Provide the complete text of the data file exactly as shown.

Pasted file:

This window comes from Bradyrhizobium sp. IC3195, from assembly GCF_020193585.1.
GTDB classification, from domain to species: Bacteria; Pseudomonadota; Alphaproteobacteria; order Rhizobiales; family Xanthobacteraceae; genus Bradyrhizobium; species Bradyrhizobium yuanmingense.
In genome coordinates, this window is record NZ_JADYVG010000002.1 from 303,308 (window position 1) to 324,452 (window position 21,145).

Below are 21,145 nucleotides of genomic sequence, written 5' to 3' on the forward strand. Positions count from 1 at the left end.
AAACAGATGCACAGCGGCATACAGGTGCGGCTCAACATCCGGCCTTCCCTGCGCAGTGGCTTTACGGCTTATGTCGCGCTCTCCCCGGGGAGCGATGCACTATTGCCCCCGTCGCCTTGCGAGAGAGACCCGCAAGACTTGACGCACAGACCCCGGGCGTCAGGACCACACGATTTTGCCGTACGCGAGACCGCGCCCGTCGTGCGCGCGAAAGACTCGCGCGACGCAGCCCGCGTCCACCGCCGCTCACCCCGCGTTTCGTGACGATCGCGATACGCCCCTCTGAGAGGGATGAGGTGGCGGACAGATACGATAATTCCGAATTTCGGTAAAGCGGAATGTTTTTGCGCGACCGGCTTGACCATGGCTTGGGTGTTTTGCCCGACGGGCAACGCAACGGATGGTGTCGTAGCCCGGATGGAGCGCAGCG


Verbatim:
This window comes from Bradyrhizobium sp. IC3195, from assembly GCF_020193585.1.
GTDB classification, from domain to species: Bacteria; Pseudomonadota; Alphaproteobacteria; order Rhizobiales; family Xanthobacteraceae; genus Bradyrhizobium; species Bradyrhizobium yuanmingense.
In genome coordinates, this window is record NZ_JADYVG010000002.1 from 303,308 (window position 1) to 324,452 (window position 21,145).

Below are 21,145 nucleotides of genomic sequence, written 5' to 3' on the forward strand. Positions count from 1 at the left end.
AAACAGATGCACAGCGGCATACAGGTGCGGCTCAACATCCGGCCTTCCCTGCGCAGTGGCTTTACGGCTTATGTCGCGCTCTCCCCGGGGAGCGATGCACTATTGCCCCCGTCGCCTTGCGAGAGAGACCCGCAAGACTTGACGCACAGACCCCGGGCGTCAGGACCACACGATTTTGCCGTACGCGAGACCGCGCCCGTCGTGCGCGCGAAAGACTCGCGCGACGCAGCCCGCGTCCACCGCCGCTCACCCCGCGTTTCGTGACGATCGCGATACGCCCCTCTGAGAGGGATGAGGTGGCGGACAGATACGATAATTCCGAATTTCGGTAAAGCGGAATGTTTTTGCGCGACCGGCTTGACCATGGCTTGGGTGTTTTGCCCGACGGGCAACGCAACGGATGGTGTCGTAGCCCGGATGGAGCGCAGCG